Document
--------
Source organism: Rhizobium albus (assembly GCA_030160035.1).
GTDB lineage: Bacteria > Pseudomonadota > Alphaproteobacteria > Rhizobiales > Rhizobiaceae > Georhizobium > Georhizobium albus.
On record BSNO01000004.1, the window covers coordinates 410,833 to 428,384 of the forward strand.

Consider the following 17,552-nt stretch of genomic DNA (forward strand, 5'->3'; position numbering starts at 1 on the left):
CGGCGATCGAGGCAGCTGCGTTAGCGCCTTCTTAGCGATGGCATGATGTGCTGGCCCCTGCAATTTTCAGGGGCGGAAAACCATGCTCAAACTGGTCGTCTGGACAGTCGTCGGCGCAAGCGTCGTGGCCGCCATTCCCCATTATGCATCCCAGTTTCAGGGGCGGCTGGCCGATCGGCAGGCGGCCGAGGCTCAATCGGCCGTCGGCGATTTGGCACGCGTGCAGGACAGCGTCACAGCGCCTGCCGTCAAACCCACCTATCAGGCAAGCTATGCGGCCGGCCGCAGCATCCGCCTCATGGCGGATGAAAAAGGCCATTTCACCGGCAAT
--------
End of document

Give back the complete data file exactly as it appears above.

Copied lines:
Source organism: Rhizobium albus (assembly GCA_030160035.1).
GTDB lineage: Bacteria > Pseudomonadota > Alphaproteobacteria > Rhizobiales > Rhizobiaceae > Georhizobium > Georhizobium albus.
On record BSNO01000004.1, the window covers coordinates 410,833 to 428,384 of the forward strand.

Consider the following 17,552-nt stretch of genomic DNA (forward strand, 5'->3'; position numbering starts at 1 on the left):
CGGCGATCGAGGCAGCTGCGTTAGCGCCTTCTTAGCGATGGCATGATGTGCTGGCCCCTGCAATTTTCAGGGGCGGAAAACCATGCTCAAACTGGTCGTCTGGACAGTCGTCGGCGCAAGCGTCGTGGCCGCCATTCCCCATTATGCATCCCAGTTTCAGGGGCGGCTGGCCGATCGGCAGGCGGCCGAGGCTCAATCGGCCGTCGGCGATTTGGCACGCGTGCAGGACAGCGTCACAGCGCCTGCCGTCAAACCCACCTATCAGGCAAGCTATGCGGCCGGCCGCAGCATCCGCCTCATGGCGGATGAAAAAGGCCATTTCACCGGCAAT